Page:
Restaurant Gems

Restaurant Gems

My choice of standout dishes that are above typical cafe fare. They range from semi-formal to almost fine dining.
Veronica Phua
Veronica Phua

Noticeably unique is the complimentary bread Bedrock starts you off with - an extremely soft and puffy pita-like pocket. Made fresh on the spot, it reaches you steaming hot, and when spread with the accompanying salted butter and creamy whole cloves of roasted garlic, hits you dead centre in the swoon-trigger button.


A few days ago, when my trusted foodie friend @szeliang888 praised the Fish & Chips he had for lunch at Cheek Bistro, I immediately made a mental note to give it a try. He’s right. It is really very good.
I found it fascinating to hear from
Head Chef Jay (@losinghairdiaries) that they use Snapper and brine the fish in order to get a firmer texture and more flavour. He also mentioned that Suntory draught beer is the key ingredient to get the batter light yet crunchy.
To be frank, this has been one of the rare few Fish & Chips I‘ve ever eaten that did not require me to spam it with extra sauces or condiments. The accompanying housemade tartare sauce (it contains in-house fermented green chilli!) and side of green peas (this is as far removed from the classic style of English mushy peas as creatively possible) proved to be sufficiently formidable in tastiness.


Making an appearance for the first time today at Spago Bar & Lounge on the 57th floor of Marina Bay Sands is this Wagyu Tongue Tacos.

And what an interesting Mexican-Indian hybrid it is.

Inspired by staff meals cooked by the Indian members of their international kitchen team, this features made-from-scratch tortillas and very tender cubes of Wagyu tongue cooked in masala spices, and then smoked with cloves and ghee. Fresh avocado, airy-light, crunchy pork crackling puffs and a side of creamy raita (yes, you read right, it’s the team’s take on the Indian yogurt with chopped onions and cucumber) amp things up further, elevating this exotic and very tasty taco to greater textural heights.

We were besotted from first bite!

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Having dined there several times before, The Dempsey Cookhouse & Bar is a place I know very well. So when Gastrosense PR agency invited me for a media tasting of their seasonal lunch set menu, I readily agreed as I’ve always enjoyed the food, ambience and service there.

A few items from the wide selection of appetisers, mains and desserts were picked for us to try, starting with a very appetising Hamachi Salad. What made this substantial starter of thickly-cut, lightly-cured fish with avocado, mixed seeds and lettuce stand out for me was the dressing. It’s far from typical as it featured a warmed grapeseed oil poured over chipotle, Korean chilli powder, ground cumin, ground fennel and anatto seeds.

I was delighted to find my favourite Samosas offered as a choice of appetiser. Crispy of skin and generously filled with moist, tasty minced chicken (it’s a mix of thigh and breast), they came with a cool cilantro yogurt dip.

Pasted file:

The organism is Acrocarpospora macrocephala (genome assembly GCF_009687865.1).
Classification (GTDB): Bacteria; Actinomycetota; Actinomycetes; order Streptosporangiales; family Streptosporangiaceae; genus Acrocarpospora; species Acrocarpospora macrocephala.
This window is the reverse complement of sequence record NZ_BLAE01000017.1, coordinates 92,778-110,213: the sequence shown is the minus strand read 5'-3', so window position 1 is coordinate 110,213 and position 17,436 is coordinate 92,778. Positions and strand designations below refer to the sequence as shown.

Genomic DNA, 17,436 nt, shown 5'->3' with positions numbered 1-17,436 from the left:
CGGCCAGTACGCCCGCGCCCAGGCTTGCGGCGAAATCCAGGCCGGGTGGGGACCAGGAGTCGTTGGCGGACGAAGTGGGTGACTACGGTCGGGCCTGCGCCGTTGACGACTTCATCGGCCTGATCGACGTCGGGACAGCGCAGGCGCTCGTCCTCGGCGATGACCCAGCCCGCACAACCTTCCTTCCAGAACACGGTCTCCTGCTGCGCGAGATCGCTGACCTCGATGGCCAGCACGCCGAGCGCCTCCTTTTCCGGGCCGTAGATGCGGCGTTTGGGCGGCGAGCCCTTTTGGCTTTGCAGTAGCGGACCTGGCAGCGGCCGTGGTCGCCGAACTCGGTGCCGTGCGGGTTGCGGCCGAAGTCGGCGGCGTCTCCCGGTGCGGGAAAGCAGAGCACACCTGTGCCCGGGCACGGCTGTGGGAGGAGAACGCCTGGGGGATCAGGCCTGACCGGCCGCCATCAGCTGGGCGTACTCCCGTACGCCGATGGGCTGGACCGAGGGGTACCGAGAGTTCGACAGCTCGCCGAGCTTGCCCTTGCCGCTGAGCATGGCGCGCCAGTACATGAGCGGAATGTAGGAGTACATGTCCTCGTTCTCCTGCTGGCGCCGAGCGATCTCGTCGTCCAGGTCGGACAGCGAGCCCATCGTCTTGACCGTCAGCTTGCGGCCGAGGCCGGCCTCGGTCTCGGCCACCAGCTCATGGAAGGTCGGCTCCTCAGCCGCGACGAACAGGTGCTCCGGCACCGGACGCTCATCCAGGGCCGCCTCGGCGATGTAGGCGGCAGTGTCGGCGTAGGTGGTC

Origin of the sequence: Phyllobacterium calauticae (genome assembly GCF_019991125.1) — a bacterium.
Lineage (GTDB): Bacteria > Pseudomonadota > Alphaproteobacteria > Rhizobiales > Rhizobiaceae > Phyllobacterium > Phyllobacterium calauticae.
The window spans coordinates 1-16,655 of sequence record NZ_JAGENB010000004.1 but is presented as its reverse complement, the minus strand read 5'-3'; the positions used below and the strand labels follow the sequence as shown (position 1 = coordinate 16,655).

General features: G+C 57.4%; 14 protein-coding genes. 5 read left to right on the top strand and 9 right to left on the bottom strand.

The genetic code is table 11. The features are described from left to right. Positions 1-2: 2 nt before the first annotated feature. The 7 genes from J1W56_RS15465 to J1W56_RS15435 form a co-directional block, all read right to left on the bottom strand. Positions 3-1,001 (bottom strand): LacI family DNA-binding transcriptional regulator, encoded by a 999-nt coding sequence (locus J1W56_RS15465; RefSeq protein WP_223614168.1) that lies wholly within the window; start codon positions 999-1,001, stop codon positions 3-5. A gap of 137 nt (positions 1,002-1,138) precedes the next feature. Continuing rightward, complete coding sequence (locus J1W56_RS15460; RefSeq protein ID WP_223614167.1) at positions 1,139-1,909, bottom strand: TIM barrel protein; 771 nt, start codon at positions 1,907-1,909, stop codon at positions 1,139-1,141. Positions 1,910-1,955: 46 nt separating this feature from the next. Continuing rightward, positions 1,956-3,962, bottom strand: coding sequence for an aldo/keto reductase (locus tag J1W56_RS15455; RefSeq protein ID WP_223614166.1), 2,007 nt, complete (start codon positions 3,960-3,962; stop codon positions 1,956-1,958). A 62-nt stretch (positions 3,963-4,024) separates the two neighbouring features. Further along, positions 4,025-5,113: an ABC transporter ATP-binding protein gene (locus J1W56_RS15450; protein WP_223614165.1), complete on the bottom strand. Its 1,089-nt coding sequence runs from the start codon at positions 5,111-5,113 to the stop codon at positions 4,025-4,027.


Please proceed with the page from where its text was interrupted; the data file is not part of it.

If you like soups, do give the Butternut Squash Minestrone a try as it is more complex than the ones out there due to a mellow heat from fresh chili. The sourdough croutons, sautéed in olive oil and seasoned with salt before being dropped in, were a nice touch.

I have never, ever dined at this restaurant and not ordered the Calamari with foamy Yuzu Dip. Loved how light and crunchy the coating was like always.

For the mains, we tried a seafood, two kinds of meat and a pasta.

The Sea Trout - a sesame seed-encrusted fillet plated with blanched spinach, sautéed potatoes, passionfruit purée and black olive oil that came away in nice, large flakes, was light and lovely.

Between the Veal Milanese with sweet potato, dried cranberry and arugula and the Borrowdale Free Range Pork, I preferred the latter as it had a heftier bite and was accompanied by tasty stewed peppers. But the former is ideal for those of you who enjoy your meat with a bright salad.

The vegetarian Fresh Tagliatelle with Pistachio Pesto and Roasted Brussels is something I‘d order again anytime. It had great depth of flavour and a subtle kick from Thai green chillies.

We got to try all four desserts and even though the classic Salted Caramel Ice-cream Sundae delivered in every way, I was distracted by the newer creations. My fave was the Chestnut Panna Cotta with Mandarin Coulis - it’s something different and truly scrumptious. The Cinnamon Apple Cake with Macadamia Nut Crumble rivalled it but call me old-fashioned, I would prefer vanilla ice-cream instead of the green apple sorbet. The Strawberry Sundae with Kaffir Lime Meringue really wow-ed me as well, especially the ice-cream bit.

Priced at $38++ and $42++ for 2 and 3 courses respectively, with top-ups required for certain dishes, the new Weekday Lunch Set is yet another reason to visit the beautiful Dempsey Cookhouse & Bar more often.

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Because of Chef-turned-Restaurateur Marco Pierre White who hosted us for lunch a few weeks ago at his iconic restaurant, I got to indulge not only in English classics but dishes that were inspired by certain flavours he has enjoyed in Singapore. Prepared by Head Chef Andrew Bennett and his team, I found the dishes of the latter undeniably delicious due to interesting twists.